This is key to thinking about the role of parks and gardens in the Victorian urban setting where beauty and health go hand in hand. In 1865, the writer and art critic, John Ruskin suggested that cities should contain ‘clean and busy streets within, and the open country without, with a belt of beautiful garden and orchard round the walls, so that from any part of the city perfectly fresh air and grass, and sight of far horizon, might be reachable in a few minutes’ walk.’ The environment was seen as integral to a healthy life, and gardens and parks were viewed as spaces that could both prevent disease and have a therapeutic function. The latter can be seen in the widespread creation of gardens attached to both hospitals and psychiatric asylums in Britain during this period.
Healthy air is not the only argument given by medical practitioners for the inclusion of green spaces. In Edwin Chadwick’s 1842 report on the health of towns, those giving evidence on the importance of developing public open spaces presented what could be described as essentially moral reasons rather than pragmatic arguments related to the importance of fresh air. One such instance was the evidence given by the committee of physicians and surgeons in Birmingham. They stated that ‘there are no public walks in or near this town; no places where the working-people can resort for recreation. The consequence is that they frequent the ale-houses and skittle alleys for amusement.’ In their submission the public walks are clearly seen as a means of distracting people from immoral behavior and alcohol consumption in particular.
Farr also expressed a moral as well as a medical component to his arguments in favour of parks and public walks. In his 1841 letter to the Registrar-General, he wrote ‘that suicide is most common in unhealthy towns – and that the influence of medicine on the mind, and on the unstable ungovernable impulses which are often the harbingers of suicide – is incontestable.’ His solution to this problem included improvements in the ventilation of artisan workshops and increased cleanliness. He also argued that ‘the new parks and public walks will afford the artisan an opportunity of refreshing his exhausted limbs and respiring the fresh air; and the health and temper of the sedentary workman may be much ameliorated by affording facilities in towns for athletic exercises and simple games out of doors, which, while they bring the muscles into play, unbend, excite, and exhilarate the mind. Moral causes, and the regulation of the mind, have perhaps more influence on the educated classes; but all must benefit from out-door exercise.’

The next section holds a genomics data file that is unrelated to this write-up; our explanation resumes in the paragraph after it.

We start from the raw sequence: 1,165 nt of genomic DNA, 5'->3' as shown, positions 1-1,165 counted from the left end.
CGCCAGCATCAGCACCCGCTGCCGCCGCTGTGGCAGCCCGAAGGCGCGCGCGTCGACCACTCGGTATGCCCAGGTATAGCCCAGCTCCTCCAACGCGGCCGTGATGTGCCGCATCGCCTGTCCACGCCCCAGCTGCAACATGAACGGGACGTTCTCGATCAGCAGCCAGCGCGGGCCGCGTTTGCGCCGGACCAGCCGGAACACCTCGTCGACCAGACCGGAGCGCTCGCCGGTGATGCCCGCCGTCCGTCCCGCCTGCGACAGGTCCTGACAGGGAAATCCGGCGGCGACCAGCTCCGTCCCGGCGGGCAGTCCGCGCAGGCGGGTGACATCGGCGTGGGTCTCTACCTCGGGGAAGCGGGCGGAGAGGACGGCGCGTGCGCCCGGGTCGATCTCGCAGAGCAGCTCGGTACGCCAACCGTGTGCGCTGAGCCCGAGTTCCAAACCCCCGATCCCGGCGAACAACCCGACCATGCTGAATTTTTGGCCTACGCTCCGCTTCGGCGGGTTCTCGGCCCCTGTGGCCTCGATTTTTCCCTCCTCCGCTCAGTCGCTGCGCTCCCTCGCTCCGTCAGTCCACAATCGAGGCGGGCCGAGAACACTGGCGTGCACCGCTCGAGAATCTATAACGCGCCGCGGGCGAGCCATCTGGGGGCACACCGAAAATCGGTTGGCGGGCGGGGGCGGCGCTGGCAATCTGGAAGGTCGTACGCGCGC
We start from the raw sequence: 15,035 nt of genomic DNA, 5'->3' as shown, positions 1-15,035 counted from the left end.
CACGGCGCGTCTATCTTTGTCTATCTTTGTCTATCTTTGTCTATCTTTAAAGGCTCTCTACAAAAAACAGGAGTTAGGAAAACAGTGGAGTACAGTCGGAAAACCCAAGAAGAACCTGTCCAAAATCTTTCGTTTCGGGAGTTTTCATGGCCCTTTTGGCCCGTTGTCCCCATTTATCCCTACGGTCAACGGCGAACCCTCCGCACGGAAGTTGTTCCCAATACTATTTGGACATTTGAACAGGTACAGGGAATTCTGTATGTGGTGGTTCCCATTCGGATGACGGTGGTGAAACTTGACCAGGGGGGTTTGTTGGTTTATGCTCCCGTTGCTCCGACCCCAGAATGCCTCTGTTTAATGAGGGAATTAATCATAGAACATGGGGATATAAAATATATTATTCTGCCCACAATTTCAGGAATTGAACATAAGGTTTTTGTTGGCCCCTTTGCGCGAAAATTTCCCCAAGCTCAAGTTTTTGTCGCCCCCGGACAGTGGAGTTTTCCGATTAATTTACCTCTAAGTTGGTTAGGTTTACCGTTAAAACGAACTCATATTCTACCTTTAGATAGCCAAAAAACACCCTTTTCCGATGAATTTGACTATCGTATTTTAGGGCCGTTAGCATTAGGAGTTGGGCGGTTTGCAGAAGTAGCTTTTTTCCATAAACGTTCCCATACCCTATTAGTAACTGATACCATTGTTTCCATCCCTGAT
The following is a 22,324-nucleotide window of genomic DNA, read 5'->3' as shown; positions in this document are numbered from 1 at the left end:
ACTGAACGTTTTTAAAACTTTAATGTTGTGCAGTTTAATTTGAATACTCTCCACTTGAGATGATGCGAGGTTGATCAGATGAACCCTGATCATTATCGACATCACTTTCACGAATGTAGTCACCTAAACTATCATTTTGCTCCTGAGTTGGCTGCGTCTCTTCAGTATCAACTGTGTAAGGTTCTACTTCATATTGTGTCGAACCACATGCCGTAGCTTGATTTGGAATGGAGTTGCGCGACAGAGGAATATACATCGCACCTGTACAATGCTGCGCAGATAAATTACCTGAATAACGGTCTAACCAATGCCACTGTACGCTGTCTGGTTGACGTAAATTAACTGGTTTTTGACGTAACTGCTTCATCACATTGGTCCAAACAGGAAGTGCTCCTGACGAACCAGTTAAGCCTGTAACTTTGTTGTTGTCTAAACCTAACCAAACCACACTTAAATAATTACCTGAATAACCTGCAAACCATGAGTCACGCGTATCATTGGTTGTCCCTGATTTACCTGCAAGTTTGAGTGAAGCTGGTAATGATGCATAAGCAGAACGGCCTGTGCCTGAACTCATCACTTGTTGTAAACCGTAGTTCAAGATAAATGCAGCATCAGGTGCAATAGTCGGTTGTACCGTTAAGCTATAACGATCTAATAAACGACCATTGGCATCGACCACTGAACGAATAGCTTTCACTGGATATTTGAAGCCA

The moral arguments often related to the consumption of alcohol and participation in less edifying forms of entertainment by the working classes. The 1833 Select Committee on Public Walks reported that, ‘some Open Spaces reserved for the amusement (under due regulations to preserve order) of the humbler classes, would assist to wean them from low and debasing pleasures. Great complaint is made of drinking-houses, dog fights, and boxing matches, yet, unless some opportunity for other recreation is afforded to workmen, they are driven to such pursuits.’
Similarly Richardson’s Hygeia was to be a dry city devoid of public houses or shops selling liquor. He believed that one of the central advantages of this would be a considerable reduction in cases of insanity. He wrote that ‘in a city from which that grand source of wild mirth, hopeless sorrow and confirmed madness, alcohol, has been expelled, it could hardly be expected that much insanity would be found’. This approach to temperance was followed in the model settlements of Bournville (established in 1879), Port Sunlight (1888) and Letchworth Garden City (1903).
Ebenezer Howard wrote an unpublished paper in around 1890 entitled ‘A Healthy City and How to Build It’. Consciously developing Richardson’s earlier utopian model, Howard bemoaned the fact that there is ‘no town in England which has been scientifically planned and organised with a view to the health, the happiness and the well being of the people.’ Howard saw green spaces as an integral part of this scientifically-planned and healthy city. This initial concept would eventually culminate in his development of the garden city. By 1910, medical practitioner, David Muthu, was writing that ‘it has been shown by the open-air, the garden city, and other movements, that fresh air and sunlight, beautiful and healthy surroundings, are essential for the sound development of body and mind, and for the growth of child-life… If men and women are to grow physically and morally strong, and derive pleasure and inspiration from their environment, they must have healthy homes and aesthetic surroundings’. Here we see the coalescing of those earlier notions of physical and moral health, which can be achieved through immersion in a healthy and aesthetically pleasing environment.